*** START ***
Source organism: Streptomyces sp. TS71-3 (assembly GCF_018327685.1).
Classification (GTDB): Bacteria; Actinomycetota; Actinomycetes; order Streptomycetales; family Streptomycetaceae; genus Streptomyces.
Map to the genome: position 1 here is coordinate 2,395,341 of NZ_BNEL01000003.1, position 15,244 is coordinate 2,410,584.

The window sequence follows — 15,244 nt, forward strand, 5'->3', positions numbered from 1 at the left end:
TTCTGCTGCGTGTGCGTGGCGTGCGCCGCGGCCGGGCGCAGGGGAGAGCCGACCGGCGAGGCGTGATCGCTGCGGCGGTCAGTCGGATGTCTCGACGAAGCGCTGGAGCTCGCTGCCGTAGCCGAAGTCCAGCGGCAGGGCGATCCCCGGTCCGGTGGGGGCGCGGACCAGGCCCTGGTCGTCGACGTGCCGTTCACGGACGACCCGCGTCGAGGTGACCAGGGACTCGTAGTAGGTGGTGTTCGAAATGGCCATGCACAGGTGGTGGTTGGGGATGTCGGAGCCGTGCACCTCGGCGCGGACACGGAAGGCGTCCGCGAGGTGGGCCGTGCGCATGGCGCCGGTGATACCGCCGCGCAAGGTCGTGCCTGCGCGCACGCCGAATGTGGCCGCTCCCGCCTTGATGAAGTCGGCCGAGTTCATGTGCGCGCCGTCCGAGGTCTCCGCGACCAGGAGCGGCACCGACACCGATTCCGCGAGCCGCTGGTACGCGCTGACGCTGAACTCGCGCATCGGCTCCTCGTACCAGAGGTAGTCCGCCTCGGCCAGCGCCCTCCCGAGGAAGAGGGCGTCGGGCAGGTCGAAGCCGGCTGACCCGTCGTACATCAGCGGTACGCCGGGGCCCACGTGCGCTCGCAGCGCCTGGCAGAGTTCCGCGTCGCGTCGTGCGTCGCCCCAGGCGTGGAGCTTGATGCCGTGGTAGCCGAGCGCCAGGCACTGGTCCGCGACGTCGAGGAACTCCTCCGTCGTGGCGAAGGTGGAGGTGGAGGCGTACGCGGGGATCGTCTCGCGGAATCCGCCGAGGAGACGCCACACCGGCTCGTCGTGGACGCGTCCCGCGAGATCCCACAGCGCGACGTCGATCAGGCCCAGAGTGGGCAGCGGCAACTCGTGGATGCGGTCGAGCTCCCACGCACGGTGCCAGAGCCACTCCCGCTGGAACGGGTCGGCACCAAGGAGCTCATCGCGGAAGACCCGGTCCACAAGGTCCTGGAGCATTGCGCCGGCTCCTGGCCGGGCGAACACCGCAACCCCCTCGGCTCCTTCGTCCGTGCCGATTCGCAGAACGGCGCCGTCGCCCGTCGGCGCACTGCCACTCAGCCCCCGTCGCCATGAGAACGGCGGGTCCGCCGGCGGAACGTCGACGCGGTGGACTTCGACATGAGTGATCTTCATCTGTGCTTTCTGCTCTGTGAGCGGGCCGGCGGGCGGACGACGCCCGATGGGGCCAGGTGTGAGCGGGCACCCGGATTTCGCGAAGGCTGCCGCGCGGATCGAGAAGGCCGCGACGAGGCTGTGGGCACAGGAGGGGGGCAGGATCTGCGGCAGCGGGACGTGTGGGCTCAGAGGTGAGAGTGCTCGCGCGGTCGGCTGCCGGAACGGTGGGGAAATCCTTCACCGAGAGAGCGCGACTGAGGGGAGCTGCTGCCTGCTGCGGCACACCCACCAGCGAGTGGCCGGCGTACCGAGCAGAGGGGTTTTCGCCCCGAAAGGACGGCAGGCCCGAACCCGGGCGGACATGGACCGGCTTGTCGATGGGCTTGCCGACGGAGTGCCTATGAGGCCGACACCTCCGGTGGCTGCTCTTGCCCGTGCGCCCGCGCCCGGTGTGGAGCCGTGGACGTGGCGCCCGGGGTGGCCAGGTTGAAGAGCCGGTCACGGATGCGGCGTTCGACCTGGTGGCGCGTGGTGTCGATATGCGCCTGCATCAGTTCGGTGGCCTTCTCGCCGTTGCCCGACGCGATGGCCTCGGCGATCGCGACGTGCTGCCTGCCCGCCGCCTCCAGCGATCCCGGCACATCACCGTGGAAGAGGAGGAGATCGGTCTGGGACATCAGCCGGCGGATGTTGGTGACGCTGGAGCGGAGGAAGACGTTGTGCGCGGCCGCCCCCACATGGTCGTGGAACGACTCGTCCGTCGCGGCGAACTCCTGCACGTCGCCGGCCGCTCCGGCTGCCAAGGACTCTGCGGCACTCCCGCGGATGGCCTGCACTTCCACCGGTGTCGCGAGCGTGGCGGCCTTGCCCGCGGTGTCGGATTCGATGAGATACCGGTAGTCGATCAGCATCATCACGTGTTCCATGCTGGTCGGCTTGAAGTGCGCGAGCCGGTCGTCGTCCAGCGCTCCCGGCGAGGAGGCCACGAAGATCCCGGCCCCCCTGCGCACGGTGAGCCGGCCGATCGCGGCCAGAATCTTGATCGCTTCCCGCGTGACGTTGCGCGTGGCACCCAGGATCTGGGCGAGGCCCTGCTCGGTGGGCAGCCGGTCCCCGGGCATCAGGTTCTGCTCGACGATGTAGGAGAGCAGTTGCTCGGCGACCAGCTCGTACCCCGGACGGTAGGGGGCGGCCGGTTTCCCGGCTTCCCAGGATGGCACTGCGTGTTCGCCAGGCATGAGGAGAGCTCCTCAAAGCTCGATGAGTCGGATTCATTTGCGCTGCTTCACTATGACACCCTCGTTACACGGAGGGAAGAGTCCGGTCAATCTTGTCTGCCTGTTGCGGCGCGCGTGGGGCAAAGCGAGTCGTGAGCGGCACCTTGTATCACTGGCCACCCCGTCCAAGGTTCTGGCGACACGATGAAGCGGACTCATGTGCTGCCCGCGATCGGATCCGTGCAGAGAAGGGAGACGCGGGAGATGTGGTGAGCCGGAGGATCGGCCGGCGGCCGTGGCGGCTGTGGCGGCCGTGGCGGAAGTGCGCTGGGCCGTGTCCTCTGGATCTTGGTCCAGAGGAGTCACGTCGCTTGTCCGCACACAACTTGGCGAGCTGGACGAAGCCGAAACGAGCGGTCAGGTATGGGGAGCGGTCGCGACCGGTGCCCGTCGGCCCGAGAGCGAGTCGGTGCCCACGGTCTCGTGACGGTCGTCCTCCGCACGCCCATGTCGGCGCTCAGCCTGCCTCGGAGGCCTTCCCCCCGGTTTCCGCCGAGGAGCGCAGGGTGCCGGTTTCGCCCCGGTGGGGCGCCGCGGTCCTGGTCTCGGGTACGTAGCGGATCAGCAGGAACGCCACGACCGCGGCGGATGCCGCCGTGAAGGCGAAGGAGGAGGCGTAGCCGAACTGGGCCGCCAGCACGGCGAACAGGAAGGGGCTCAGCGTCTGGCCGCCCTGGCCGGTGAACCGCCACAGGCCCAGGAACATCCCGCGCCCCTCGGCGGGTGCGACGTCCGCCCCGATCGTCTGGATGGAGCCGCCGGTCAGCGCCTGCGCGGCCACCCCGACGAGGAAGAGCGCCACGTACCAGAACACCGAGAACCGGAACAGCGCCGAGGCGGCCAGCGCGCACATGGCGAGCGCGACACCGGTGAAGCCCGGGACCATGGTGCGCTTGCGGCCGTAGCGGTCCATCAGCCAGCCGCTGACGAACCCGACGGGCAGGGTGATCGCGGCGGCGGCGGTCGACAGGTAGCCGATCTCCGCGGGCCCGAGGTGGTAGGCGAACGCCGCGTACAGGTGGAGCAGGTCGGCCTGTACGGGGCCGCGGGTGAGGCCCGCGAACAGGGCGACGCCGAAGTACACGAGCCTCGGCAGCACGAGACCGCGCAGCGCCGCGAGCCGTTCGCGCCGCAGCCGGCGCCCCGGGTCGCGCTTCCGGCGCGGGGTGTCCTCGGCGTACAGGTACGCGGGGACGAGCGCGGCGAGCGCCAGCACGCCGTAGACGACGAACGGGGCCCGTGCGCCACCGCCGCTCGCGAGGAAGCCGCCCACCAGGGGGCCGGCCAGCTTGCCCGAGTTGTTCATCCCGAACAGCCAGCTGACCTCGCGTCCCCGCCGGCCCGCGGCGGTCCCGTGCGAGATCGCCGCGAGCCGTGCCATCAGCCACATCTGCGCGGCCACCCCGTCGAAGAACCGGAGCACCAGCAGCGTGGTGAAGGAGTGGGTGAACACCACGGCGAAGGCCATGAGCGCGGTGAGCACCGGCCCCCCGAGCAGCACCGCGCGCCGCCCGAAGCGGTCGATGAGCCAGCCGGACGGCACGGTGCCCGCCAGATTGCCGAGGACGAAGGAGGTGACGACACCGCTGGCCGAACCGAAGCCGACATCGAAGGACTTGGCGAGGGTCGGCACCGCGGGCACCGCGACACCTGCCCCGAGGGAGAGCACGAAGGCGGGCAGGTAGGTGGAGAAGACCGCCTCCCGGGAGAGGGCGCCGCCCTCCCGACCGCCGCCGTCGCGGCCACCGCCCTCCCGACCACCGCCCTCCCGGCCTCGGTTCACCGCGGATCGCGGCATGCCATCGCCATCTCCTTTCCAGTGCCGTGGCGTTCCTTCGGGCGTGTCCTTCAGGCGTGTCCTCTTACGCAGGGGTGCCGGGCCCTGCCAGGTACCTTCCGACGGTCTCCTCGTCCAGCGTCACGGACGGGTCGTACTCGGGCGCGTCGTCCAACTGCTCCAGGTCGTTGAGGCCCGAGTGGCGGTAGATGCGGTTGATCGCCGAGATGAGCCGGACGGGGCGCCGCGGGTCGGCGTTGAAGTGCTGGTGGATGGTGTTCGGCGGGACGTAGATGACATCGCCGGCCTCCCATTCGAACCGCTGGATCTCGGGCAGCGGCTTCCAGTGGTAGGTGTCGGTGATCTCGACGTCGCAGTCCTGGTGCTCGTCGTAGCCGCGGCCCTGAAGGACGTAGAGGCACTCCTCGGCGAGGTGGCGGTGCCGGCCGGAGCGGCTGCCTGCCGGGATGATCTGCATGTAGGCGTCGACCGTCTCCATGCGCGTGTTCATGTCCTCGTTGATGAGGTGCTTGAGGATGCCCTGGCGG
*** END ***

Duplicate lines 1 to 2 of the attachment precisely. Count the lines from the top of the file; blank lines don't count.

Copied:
Source organism: Streptomyces sp. TS71-3 (assembly GCF_018327685.1).
Classification (GTDB): Bacteria; Actinomycetota; Actinomycetes; order Streptomycetales; family Streptomycetaceae; genus Streptomyces.